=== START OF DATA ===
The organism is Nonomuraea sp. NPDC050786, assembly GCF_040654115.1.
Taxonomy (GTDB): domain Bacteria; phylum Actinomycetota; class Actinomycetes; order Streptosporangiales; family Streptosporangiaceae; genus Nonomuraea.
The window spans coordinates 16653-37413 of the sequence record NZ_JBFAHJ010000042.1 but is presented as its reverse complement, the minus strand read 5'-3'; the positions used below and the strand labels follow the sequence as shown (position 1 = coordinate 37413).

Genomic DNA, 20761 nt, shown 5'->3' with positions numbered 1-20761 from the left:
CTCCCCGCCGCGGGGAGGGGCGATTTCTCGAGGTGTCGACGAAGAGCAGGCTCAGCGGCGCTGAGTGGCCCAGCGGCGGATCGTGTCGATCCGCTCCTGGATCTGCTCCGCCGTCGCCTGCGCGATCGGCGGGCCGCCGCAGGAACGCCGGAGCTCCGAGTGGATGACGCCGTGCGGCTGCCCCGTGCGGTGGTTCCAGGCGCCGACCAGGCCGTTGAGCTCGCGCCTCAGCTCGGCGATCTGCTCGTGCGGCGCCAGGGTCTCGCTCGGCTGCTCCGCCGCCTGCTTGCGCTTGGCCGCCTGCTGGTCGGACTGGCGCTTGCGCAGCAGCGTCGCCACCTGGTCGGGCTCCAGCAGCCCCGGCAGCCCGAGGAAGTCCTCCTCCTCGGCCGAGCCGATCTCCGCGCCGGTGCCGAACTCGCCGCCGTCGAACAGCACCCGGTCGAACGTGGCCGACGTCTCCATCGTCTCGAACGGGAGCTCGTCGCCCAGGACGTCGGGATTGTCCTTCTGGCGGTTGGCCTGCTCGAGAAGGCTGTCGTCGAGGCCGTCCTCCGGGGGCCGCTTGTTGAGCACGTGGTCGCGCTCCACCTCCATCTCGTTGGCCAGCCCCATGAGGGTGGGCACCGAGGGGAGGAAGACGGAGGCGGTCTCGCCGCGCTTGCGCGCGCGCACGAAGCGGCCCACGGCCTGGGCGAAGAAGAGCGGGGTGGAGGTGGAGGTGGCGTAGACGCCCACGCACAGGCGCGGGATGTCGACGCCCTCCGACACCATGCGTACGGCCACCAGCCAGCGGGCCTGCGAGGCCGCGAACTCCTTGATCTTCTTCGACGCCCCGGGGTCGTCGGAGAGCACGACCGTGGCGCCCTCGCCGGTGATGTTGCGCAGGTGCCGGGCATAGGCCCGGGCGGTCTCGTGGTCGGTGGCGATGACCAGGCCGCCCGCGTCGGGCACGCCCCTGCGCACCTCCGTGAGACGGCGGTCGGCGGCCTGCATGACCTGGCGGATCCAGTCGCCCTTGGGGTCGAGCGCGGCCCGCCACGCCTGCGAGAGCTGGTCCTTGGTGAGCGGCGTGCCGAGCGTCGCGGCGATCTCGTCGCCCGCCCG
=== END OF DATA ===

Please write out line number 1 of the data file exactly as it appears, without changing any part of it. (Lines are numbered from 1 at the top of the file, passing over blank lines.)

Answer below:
The organism is Nonomuraea sp. NPDC050786, assembly GCF_040654115.1.